Dill Fried Green Beans

I know that I complain a lot about some vegetables on this blog, but a lot of my vegetable dislikes are induced by sheer volume. Green beans are a different story. I really find them blah except when dressed up in a green bean casserole. (Hello holiday season! Looking forward to you for the joy that condensed cream of mushroom soup, green beans and French’s fried onions bring!) Also, oddly, the only other way I enjoy them is when canned. I don’t know why, but I infinitely prefer that mushy texture and waxy taste to the taste of fresh green beans. So summary: green beans boring… but they sure can be pretty:

But like all things in life, I find green beans significantly improve in my esteem when fried. It seems like fried green beans are popping up on menus and cooking shows everywhere, whether as an appetizer or as a substitute for fries. I don’t order them though, either because I want to save my calories for something else on the menu… or because there are onion rings as a side option (okay, those two reasons usually go hand in hand), so when I got some more green beans from the CSA, I instantly thought of putting our often ignored fryer to good use. An even better reason? A friend has moved just a block away from us, and having another person with whom to share a giant plate of fried green beans over drinks helped reduce the guilt factor.

So then the question arises: what can I do to make fried green beans my own thing? With some fresh dill in the fridge, I chopped some up and added it to the tempura batter. The other way to make these fried green beans uniquely my own– the dipping sauces. I offered two sauces to contrast with the green bean’s distinctly vegetal taste: a sticky, spicy, sweet Thai style sauce and in contrast, a cool lemon dill aioli. With either sauce, you couldn’t go wrong but the green beans themselves? A revelation! For once, I loved that fresh green bean taste, the crisp snap of the bean enhanced by a light, crunchy crust that pops with bright, grassy dill. These were so good that when we came home after sharing a plate at my friend’s place, we promptly fried the rest (and a small onion) to go with burgers for dinner. Uh yeah… it somehow seems less glutinous when I offer as my defense that I still had tempura batter that needed to be used, so uh, there. Screw it– it was sooooo worth it.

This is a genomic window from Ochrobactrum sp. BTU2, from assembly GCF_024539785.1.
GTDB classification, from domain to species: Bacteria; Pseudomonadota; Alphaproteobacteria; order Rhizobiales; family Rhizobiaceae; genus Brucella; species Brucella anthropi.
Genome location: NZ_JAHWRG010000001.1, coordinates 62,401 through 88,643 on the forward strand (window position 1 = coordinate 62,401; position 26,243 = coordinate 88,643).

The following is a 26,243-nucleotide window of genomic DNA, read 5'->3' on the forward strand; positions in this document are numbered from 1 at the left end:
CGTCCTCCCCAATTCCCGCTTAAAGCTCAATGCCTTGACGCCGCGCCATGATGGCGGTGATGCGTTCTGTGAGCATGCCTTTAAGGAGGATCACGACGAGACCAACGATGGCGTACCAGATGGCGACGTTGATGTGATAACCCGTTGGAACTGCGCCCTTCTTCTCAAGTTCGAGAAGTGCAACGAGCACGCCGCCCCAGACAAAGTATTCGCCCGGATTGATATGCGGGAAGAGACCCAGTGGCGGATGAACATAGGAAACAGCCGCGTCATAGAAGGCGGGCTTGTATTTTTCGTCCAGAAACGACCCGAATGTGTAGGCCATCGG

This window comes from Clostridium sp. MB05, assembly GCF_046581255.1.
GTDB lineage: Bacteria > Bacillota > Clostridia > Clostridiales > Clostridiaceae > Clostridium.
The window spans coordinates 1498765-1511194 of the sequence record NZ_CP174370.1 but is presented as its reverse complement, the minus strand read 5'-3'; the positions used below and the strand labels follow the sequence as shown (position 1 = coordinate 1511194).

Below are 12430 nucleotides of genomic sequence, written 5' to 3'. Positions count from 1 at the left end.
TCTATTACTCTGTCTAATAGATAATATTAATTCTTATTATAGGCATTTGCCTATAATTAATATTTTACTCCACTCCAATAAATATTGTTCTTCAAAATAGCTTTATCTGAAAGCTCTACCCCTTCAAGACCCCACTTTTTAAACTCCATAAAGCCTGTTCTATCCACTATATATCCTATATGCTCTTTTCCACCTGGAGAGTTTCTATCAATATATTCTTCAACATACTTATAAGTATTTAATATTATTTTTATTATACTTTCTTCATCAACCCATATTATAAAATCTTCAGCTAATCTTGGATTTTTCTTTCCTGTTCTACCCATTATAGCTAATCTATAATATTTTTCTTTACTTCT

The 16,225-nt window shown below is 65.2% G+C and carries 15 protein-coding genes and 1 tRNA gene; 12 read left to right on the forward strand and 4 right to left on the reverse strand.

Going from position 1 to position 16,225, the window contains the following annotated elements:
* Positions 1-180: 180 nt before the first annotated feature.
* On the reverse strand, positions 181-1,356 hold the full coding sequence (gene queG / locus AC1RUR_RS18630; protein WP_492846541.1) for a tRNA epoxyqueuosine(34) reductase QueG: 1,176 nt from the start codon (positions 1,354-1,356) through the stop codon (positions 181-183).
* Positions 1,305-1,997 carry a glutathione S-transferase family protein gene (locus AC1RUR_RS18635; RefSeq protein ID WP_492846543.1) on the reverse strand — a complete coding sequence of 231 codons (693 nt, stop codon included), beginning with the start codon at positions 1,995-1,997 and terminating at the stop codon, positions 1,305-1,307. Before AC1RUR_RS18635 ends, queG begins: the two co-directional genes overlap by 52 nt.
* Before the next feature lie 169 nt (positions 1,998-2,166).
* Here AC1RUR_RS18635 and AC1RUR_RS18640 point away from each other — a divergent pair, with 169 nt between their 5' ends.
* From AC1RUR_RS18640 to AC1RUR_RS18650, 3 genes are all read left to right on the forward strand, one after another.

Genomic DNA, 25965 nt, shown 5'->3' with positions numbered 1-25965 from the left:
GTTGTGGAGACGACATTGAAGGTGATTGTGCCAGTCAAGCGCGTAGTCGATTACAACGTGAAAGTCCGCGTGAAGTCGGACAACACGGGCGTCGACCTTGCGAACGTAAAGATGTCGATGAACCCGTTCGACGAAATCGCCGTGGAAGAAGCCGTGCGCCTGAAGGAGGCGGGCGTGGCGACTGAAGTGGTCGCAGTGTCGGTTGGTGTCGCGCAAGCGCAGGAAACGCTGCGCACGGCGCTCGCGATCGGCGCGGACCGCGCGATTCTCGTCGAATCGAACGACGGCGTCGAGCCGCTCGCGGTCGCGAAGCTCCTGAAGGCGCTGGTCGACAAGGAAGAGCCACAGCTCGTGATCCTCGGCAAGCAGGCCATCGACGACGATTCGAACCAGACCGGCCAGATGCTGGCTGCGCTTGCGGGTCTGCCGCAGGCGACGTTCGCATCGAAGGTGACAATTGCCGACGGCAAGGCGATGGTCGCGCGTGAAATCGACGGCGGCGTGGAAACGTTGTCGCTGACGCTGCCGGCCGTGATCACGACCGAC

Note: I liked how these green beans had a whisper thin fried coating, but if you prefer your green bean fries to have a thicker coat, try tossing the green beans in flour before placing them in the tempura batter. The flour will stick to the moisture on the green beans which then helps the batter cling better to the beans. For the Thai sweet chili sauce, you should be able to find this either in your grocer’s ethnic foods section or at an Asian grocery store.

Green Beans:

  • 1 lb fresh green beans, barely trimmed of stemmy tips
  • 3/4 cup cake flour
  • 1/4 cup cornstarch
  • 1/2 teaspoon kosher salt
  • 1/2 teaspoon baking powder
  • 1 tablespoon chopped fresh dill
  • about 1 cup (or about 1/2 a can) of cold seltzer water (more or less– it’s a texture thing)
  • sea salt to taste
  • peanut, vegetable, or canola oil for frying (4-6 cups)

Dipping sauces

  • 1/4 cup Thai sweet chili sauce mixed with Sriracha to taste
  • 1/3 cup mayonnaise, mixed with 1 tablespoon fresh lemon juice, 1 teaspoon minced garlic, 2 teaspoons chopped fresh dill and salt and pepper to taste

Heat oil in a deep fryer or in a large, deep soup pot over medium heat. (If the latter, pour enough oil so as to have about 2.5-3) inches of oil, but oil should not fill the pot more than half way.)

In a large bowl, whisk together the flour, cornstarch, salt, baking powder and dill. Gradually add cold seltzer water, starting with a half cup and then in tablespoon sized increments, whisking all the time, until the batter reaches the consistency of heavy cream. Dunk a large handful or two of green beans in the batter, making sure the beans are entirely coated with batter. When oil is 350 degrees F (measured with a candy thermometer or alternatively– when small bubbles form when you place the handle of a wooden spoon in the oil), place coated green beans in a spider or fryer basket and submerge in the oil, frying for 3-4 minutes or until golden brown. Scatter fried beans on a paper towel lined baking sheet and season with sea salt to taste while beans are hot. Repeat with remaining beans, making sure the temperature of the oil is back up to 350 degrees F before frying (reduce heat if necessary to maintain oil temperature.)

CSA Count: 3

Green beans, dill, garlic


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